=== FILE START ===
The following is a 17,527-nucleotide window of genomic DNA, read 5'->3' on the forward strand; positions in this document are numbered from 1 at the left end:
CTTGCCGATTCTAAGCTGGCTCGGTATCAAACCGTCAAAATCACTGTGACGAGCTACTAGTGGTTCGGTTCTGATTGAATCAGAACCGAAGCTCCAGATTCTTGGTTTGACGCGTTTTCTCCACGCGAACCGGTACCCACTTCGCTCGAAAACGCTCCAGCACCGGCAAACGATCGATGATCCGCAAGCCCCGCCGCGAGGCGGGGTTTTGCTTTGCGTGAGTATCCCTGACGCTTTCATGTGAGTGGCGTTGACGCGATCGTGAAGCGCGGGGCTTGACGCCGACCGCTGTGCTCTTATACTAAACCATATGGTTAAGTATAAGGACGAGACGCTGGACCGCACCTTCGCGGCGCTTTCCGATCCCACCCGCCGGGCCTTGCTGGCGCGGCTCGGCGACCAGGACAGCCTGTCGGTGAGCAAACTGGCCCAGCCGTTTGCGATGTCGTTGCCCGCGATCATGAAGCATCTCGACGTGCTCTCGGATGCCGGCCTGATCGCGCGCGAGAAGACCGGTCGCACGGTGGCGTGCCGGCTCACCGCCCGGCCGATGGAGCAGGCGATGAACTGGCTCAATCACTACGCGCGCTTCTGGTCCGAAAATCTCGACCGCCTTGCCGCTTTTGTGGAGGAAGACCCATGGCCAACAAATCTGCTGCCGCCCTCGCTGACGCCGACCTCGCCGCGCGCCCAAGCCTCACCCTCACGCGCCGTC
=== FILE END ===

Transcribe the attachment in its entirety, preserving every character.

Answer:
The following is a 17,527-nucleotide window of genomic DNA, read 5'->3' on the forward strand; positions in this document are numbered from 1 at the left end:
CTTGCCGATTCTAAGCTGGCTCGGTATCAAACCGTCAAAATCACTGTGACGAGCTACTAGTGGTTCGGTTCTGATTGAATCAGAACCGAAGCTCCAGATTCTTGGTTTGACGCGTTTTCTCCACGCGAACCGGTACCCACTTCGCTCGAAAACGCTCCAGCACCGGCAAACGATCGATGATCCGCAAGCCCCGCCGCGAGGCGGGGTTTTGCTTTGCGTGAGTATCCCTGACGCTTTCATGTGAGTGGCGTTGACGCGATCGTGAAGCGCGGGGCTTGACGCCGACCGCTGTGCTCTTATACTAAACCATATGGTTAAGTATAAGGACGAGACGCTGGACCGCACCTTCGCGGCGCTTTCCGATCCCACCCGCCGGGCCTTGCTGGCGCGGCTCGGCGACCAGGACAGCCTGTCGGTGAGCAAACTGGCCCAGCCGTTTGCGATGTCGTTGCCCGCGATCATGAAGCATCTCGACGTGCTCTCGGATGCCGGCCTGATCGCGCGCGAGAAGACCGGTCGCACGGTGGCGTGCCGGCTCACCGCCCGGCCGATGGAGCAGGCGATGAACTGGCTCAATCACTACGCGCGCTTCTGGTCCGAAAATCTCGACCGCCTTGCCGCTTTTGTGGAGGAAGACCCATGGCCAACAAATCTGCTGCCGCCCTCGCTGACGCCGACCTCGCCGCGCGCCCAAGCCTCACCCTCACGCGCCGTC